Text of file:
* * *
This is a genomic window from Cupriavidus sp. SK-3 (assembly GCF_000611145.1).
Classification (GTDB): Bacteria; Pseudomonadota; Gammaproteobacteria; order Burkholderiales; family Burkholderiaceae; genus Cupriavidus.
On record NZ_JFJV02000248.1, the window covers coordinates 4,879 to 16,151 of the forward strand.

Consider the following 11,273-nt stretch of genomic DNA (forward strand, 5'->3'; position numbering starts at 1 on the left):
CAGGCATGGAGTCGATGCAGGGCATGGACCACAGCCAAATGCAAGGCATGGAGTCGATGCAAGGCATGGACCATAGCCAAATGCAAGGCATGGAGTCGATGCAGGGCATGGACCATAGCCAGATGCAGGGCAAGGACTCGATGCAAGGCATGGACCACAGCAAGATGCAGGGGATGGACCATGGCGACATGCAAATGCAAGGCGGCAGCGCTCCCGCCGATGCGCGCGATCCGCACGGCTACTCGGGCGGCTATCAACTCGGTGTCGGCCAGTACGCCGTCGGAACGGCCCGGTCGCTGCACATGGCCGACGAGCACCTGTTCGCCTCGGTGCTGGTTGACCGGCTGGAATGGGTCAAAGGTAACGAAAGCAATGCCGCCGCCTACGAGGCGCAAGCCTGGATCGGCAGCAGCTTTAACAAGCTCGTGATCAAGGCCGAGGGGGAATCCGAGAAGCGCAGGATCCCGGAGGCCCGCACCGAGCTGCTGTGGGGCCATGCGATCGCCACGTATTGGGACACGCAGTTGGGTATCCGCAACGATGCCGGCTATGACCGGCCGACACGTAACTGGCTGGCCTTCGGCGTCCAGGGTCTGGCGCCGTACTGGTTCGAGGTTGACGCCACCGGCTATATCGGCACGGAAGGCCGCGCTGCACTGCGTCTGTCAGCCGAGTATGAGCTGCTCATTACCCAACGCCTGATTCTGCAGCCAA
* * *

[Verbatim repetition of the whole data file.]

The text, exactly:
This is a genomic window from Cupriavidus sp. SK-3 (assembly GCF_000611145.1).
Classification (GTDB): Bacteria; Pseudomonadota; Gammaproteobacteria; order Burkholderiales; family Burkholderiaceae; genus Cupriavidus.
On record NZ_JFJV02000248.1, the window covers coordinates 4,879 to 16,151 of the forward strand.

Consider the following 11,273-nt stretch of genomic DNA (forward strand, 5'->3'; position numbering starts at 1 on the left):
CAGGCATGGAGTCGATGCAGGGCATGGACCACAGCCAAATGCAAGGCATGGAGTCGATGCAAGGCATGGACCATAGCCAAATGCAAGGCATGGAGTCGATGCAGGGCATGGACCATAGCCAGATGCAGGGCAAGGACTCGATGCAAGGCATGGACCACAGCAAGATGCAGGGGATGGACCATGGCGACATGCAAATGCAAGGCGGCAGCGCTCCCGCCGATGCGCGCGATCCGCACGGCTACTCGGGCGGCTATCAACTCGGTGTCGGCCAGTACGCCGTCGGAACGGCCCGGTCGCTGCACATGGCCGACGAGCACCTGTTCGCCTCGGTGCTGGTTGACCGGCTGGAATGGGTCAAAGGTAACGAAAGCAATGCCGCCGCCTACGAGGCGCAAGCCTGGATCGGCAGCAGCTTTAACAAGCTCGTGATCAAGGCCGAGGGGGAATCCGAGAAGCGCAGGATCCCGGAGGCCCGCACCGAGCTGCTGTGGGGCCATGCGATCGCCACGTATTGGGACACGCAGTTGGGTATCCGCAACGATGCCGGCTATGACCGGCCGACACGTAACTGGCTGGCCTTCGGCGTCCAGGGTCTGGCGCCGTACTGGTTCGAGGTTGACGCCACCGGCTATATCGGCACGGAAGGCCGCGCTGCACTGCGTCTGTCAGCCGAGTATGAGCTGCTCATTACCCAACGCCTGATTCTGCAGCCAA